“In the past my father defined my identity. After marriage it was my husband... Now my identity is of a driver... I am Shanno Driver.”
Dressed in a shirt and blue denims, Shanno Begum appeared on the TV talk show Satyamev Jayate in 2012 to share her experiences of domestic violence. Her husband Israr Ali, a driver, used to hit her daily, she said. Until one day he cracked her head open with a brick and she slapped him back.
Ali died of kidney failure in 2005, leaving Shanno Begum with a one-room house in Delhi’s Ambedkar Nagar and three children. At first she made ends meet by working as a street vendor, cook and maid. But then, her children convinced her to learn driving, a wish Ali too had once expressed.
She received driving lessons from Azad Foundation, a non-profit that “equips resource-poor women with skills”, in 2008 and soon after began driving a taxi for Sakha Cabs. Six years later, she signed up for Uber.
Shanno Begum says she was the first female Uber driver in Delhi, though other women have joined the ride-hailing app over the years. She bought a vehicle under Uber’s Vehicle Financing Programme, and ever since her daily routine has been roughly the same.
The 40-year-old drives the cab from 6 am to 1 pm, returns home for lunch, buys the day’s grocery, gets some rest, and then gets back to work from 5 pm till 10 pm.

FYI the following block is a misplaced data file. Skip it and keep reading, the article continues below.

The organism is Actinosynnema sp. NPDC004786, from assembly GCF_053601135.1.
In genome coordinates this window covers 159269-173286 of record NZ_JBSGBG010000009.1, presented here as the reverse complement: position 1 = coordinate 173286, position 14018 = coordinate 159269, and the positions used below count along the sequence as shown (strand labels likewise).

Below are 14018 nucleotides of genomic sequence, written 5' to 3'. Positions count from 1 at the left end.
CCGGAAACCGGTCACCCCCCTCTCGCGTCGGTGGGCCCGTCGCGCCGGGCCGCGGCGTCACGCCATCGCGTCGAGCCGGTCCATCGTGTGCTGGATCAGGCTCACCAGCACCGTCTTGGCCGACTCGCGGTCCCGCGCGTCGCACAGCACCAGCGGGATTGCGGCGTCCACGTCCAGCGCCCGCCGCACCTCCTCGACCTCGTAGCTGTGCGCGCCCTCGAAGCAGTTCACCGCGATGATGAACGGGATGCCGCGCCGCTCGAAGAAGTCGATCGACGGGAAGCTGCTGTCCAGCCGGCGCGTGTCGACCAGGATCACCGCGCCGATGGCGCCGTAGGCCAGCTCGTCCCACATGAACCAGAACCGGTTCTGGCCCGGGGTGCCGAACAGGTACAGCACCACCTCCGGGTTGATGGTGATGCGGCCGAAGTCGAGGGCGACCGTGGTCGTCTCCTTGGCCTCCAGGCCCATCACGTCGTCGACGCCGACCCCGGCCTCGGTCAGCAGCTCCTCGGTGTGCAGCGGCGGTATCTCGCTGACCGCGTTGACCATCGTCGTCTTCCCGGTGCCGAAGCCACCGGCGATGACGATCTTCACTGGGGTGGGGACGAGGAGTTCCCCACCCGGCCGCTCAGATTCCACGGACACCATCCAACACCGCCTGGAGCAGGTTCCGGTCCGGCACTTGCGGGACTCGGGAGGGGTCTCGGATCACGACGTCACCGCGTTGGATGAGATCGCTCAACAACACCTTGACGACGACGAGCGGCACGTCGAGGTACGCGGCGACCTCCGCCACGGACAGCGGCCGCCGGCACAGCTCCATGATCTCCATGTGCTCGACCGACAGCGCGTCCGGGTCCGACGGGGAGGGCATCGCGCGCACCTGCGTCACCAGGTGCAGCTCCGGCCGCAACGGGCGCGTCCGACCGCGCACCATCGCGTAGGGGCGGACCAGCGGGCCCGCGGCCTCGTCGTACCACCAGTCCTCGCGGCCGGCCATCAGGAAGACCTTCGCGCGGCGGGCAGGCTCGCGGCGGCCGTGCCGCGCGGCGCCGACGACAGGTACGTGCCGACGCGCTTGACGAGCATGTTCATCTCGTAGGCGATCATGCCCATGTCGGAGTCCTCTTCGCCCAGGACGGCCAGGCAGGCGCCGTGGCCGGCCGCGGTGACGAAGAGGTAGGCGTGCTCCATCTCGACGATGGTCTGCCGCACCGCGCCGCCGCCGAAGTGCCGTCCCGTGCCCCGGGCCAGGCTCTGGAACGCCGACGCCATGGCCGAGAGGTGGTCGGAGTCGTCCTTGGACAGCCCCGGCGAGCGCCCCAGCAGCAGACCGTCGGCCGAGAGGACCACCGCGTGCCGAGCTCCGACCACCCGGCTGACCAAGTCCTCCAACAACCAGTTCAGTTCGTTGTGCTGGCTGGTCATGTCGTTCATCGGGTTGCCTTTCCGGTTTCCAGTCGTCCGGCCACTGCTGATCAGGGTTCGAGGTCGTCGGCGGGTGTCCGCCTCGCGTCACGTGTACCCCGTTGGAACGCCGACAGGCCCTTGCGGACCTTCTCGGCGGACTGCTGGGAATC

“I feel as if I have travelled a long journey and now I am at the right destination,” Shanno Begum said. “I am happy and satisfied after all the struggle.” Her children are in school and she has been able to buy gold jewellery for her daughters.
How do passengers react to her? Mostly with a smile, she says, but there are some surprised ones who ask “Aunty, are there other women cab drivers?” or “How long have you been driving?” She recounts an episode from a time when she was new in the profession. A scared customer kept telling her to drive carefully. Shanno Begum asked her to either trust her or step out of the car. The customer chose to get down.
She believes more women should become drivers for ride-sharing apps. “You only need to know self-defence. After that driving is safe and convenient.”